re: Poker & 2006 ME Event Winner Getting Sued for 50% of winnings
this might help
One of the most complicated problems that attorneys in contract law deal with is the verbal contract. Movie mogul Samuel Goldwyn is reported to have once said, "Verbal contracts aren't worth the paper they're printed on." Although they are notoriously difficult to regulate, state and federal laws regarding verbal contracts do exist, and can help to ensure the enforcement of a verbal contract.
While all important contracts should be obtained in writing (and preferable with legal consultation) verbal contracts are a convenient and commonly used form of agreement between two parties. For example, a verbal contract between two neighbors can divide their property, roommates may use a verbal contract to determine the amount of rent due from each party, and employers often use verbal contracts to arrange raises or bonuses for their employees. The main problem with a verbal contract is that if any problems should arise, and there are no witnesses who were present when the verbal contract was made, the case is reduced to one party's word against the others.
• Offer: In order to be considered valid, a verbal contract must contain three elements: offer, acceptance, and consideration. The person making the offer in a verbal contract must communicate their intent to enter into a contract. This offer does not extend indefinitely, and a verbal contract is not considered valid if the offeror cancels the offer, the offeree rejects the offer, or a reasonable amount of time has passed. For instance, if a person offers an item for sale at a set price, the neighbor can not hold him to a verbal contract for the same item at the same price several years later.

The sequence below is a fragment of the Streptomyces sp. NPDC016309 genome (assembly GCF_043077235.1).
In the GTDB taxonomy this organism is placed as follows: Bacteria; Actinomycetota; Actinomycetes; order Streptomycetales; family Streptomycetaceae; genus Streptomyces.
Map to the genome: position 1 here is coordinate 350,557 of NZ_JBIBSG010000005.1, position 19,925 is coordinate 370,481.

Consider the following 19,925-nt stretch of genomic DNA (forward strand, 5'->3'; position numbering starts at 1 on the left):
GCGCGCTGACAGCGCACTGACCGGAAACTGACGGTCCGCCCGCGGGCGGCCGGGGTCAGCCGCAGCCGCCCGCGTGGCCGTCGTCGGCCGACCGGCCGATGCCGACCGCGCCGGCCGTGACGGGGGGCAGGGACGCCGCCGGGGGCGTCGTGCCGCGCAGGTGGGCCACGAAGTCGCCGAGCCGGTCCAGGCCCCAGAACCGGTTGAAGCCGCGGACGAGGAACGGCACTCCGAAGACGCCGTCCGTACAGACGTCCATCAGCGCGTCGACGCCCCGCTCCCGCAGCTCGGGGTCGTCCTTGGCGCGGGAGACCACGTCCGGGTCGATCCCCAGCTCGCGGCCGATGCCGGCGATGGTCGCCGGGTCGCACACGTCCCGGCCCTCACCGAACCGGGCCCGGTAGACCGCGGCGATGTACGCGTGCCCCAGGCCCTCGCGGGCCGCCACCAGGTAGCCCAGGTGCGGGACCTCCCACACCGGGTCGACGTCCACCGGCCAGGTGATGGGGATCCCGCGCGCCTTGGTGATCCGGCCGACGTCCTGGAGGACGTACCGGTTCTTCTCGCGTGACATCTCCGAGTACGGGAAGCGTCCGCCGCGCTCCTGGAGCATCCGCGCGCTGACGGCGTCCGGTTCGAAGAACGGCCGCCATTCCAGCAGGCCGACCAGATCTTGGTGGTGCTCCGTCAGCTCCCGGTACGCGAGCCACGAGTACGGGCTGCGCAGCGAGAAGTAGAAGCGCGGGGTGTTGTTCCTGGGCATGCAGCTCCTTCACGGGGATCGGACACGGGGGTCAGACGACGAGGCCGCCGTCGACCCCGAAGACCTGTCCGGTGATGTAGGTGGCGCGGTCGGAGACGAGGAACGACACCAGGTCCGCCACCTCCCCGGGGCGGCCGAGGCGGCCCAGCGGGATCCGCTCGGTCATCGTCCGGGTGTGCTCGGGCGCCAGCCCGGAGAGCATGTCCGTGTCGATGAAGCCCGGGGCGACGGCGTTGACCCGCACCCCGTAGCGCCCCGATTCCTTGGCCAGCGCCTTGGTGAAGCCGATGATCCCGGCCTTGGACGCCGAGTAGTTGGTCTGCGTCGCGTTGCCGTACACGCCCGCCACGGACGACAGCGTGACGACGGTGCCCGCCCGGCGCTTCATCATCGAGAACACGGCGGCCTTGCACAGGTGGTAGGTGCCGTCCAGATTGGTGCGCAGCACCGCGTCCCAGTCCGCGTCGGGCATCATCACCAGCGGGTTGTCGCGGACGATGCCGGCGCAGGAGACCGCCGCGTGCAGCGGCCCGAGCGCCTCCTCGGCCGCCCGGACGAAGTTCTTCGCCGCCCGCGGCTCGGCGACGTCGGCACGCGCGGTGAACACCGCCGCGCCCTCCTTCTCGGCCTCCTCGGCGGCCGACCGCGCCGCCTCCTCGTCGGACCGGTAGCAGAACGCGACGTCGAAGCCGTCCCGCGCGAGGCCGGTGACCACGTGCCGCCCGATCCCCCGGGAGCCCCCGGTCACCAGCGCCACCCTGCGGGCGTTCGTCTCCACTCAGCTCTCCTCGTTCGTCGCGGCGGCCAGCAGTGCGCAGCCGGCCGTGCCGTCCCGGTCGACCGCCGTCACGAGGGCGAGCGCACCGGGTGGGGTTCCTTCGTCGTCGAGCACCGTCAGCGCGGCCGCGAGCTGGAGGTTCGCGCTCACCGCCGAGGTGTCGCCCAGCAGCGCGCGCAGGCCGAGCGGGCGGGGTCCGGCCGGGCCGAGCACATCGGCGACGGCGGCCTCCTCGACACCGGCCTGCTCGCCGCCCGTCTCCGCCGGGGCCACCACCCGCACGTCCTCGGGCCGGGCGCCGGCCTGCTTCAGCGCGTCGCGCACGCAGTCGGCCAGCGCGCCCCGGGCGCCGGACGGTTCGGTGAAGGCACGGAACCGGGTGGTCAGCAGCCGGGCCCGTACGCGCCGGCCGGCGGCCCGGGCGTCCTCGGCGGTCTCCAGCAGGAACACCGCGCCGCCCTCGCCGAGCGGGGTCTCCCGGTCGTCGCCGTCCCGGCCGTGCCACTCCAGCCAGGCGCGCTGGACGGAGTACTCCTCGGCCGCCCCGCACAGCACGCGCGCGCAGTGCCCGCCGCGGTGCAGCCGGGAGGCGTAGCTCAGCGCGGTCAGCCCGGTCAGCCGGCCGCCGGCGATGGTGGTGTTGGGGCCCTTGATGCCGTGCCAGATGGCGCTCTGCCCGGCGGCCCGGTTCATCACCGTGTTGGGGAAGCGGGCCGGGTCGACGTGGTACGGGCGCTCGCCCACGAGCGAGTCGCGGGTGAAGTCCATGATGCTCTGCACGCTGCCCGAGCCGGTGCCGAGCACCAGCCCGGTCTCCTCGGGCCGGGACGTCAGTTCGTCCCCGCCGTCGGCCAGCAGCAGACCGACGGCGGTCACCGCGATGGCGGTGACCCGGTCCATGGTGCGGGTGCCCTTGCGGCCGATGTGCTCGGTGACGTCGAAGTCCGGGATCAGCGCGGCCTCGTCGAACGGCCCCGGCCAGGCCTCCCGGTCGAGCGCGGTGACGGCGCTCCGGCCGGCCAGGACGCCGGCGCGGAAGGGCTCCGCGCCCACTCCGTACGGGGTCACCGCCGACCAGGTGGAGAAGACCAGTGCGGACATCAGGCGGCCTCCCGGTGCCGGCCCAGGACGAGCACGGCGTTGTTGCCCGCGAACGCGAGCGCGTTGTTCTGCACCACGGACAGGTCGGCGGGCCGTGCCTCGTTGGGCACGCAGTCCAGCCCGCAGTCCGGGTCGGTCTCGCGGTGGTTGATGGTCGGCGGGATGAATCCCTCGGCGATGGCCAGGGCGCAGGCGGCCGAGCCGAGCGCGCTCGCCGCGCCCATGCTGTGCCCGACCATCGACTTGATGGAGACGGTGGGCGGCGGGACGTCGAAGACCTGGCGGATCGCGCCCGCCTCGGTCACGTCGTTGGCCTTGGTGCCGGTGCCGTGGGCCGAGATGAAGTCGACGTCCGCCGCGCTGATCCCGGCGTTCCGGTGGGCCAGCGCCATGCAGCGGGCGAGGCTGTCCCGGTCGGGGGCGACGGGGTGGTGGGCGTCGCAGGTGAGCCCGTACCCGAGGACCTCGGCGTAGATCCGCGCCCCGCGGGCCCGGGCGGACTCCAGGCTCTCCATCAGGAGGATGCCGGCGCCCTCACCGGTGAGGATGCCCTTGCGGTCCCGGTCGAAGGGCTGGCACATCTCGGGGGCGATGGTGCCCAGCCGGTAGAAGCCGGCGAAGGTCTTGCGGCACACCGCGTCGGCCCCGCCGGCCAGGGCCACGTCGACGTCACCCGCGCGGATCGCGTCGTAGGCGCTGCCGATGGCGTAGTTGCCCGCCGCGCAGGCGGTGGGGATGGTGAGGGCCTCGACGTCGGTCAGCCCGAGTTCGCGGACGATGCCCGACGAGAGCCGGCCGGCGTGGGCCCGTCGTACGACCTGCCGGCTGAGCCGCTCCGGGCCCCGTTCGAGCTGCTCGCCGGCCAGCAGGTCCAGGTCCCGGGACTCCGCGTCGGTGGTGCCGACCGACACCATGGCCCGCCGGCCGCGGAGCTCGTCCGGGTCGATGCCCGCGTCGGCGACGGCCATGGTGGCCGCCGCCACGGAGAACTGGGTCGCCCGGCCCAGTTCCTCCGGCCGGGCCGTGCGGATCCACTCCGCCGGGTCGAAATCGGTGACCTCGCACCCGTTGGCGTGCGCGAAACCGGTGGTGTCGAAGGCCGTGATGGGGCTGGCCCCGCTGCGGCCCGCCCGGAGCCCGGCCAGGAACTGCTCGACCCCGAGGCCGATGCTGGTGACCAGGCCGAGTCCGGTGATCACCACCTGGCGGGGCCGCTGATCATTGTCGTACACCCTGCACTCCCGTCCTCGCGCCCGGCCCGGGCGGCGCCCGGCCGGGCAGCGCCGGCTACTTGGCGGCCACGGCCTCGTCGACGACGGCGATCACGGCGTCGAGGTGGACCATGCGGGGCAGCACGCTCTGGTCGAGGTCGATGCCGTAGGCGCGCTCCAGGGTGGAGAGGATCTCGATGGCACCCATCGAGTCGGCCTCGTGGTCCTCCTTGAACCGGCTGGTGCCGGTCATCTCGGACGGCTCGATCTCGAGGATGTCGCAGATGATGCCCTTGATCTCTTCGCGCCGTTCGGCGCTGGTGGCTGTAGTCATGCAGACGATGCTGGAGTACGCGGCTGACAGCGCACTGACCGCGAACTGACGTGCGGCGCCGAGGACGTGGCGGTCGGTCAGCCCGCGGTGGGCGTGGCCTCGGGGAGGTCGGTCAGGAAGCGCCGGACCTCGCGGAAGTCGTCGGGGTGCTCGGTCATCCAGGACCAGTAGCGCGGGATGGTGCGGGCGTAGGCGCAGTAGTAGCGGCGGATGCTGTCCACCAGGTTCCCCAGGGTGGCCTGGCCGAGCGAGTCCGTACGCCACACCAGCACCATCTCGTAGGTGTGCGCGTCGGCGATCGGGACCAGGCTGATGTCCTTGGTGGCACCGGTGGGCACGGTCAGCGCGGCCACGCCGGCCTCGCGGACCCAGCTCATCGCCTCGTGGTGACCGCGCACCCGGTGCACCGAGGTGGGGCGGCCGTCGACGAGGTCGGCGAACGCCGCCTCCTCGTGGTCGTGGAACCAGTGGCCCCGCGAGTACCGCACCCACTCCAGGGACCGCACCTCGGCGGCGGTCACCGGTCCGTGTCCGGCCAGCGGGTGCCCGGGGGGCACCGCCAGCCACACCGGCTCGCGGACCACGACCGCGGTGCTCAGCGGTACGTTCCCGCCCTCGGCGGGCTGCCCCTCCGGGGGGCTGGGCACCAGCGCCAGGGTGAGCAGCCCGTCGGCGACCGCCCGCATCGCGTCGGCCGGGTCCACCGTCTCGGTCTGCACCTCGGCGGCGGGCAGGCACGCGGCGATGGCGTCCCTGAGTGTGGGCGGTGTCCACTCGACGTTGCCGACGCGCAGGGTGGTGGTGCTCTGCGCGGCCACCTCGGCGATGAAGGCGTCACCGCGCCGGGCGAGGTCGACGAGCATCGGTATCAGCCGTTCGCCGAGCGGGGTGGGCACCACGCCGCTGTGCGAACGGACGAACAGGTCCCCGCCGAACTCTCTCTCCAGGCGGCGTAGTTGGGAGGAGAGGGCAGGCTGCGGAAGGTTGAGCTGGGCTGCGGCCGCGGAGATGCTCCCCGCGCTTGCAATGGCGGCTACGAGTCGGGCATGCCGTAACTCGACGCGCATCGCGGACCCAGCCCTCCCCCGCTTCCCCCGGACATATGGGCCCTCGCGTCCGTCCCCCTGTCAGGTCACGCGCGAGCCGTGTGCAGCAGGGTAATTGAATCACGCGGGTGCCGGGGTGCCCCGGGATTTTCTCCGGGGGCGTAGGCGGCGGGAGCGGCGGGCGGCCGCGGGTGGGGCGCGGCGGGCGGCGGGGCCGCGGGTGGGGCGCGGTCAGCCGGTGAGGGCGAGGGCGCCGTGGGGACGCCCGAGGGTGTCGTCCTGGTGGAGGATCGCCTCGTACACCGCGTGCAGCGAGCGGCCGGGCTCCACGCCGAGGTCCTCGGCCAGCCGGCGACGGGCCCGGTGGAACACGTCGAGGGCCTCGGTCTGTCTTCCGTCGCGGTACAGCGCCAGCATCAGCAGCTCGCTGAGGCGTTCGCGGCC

• Acceptance: A verbal contract is not valid until the offer is accepted. The acceptance of a verbal contract occurs when the offeree voluntarily indicates agreement to the terms and conditions of the offer.
• Consideration: In addition to an offer and acceptance, verbal contracts must contain consideration. This means that each side must give the other something of value for the agreement to be binding. In most verbal contracts, this is an exchange of money, such as a down payment. However, in some cases, such as an employment situation, mutual promises will do. For instance, a job candidate will agree to turn down other offers and the future employer will promise a position in their company.
Even with these stipulations, verbal contracts can cause an enormous number of problems if unfulfilled or contested. For this reason, verbal contracts in many states are not considered valid if they involve goods or services over a certain dollar value. Before entering into a verbal contract, be certain that it will be considered legally binding under state laws. In almost every case, a verbal contract should be followed by an agreement in writing, dated and signed by both parties.
Disputes between two parties regarding a verbal contract into which both have entered are settled in a small claims court, where the persons allegedly holding a verbal contract represent themselves without attorneys. If the parties agree to it, the verbal contract may be settled through arbitration. In any case, getting the advice of an attorney about a verbal contract is never a bad idea.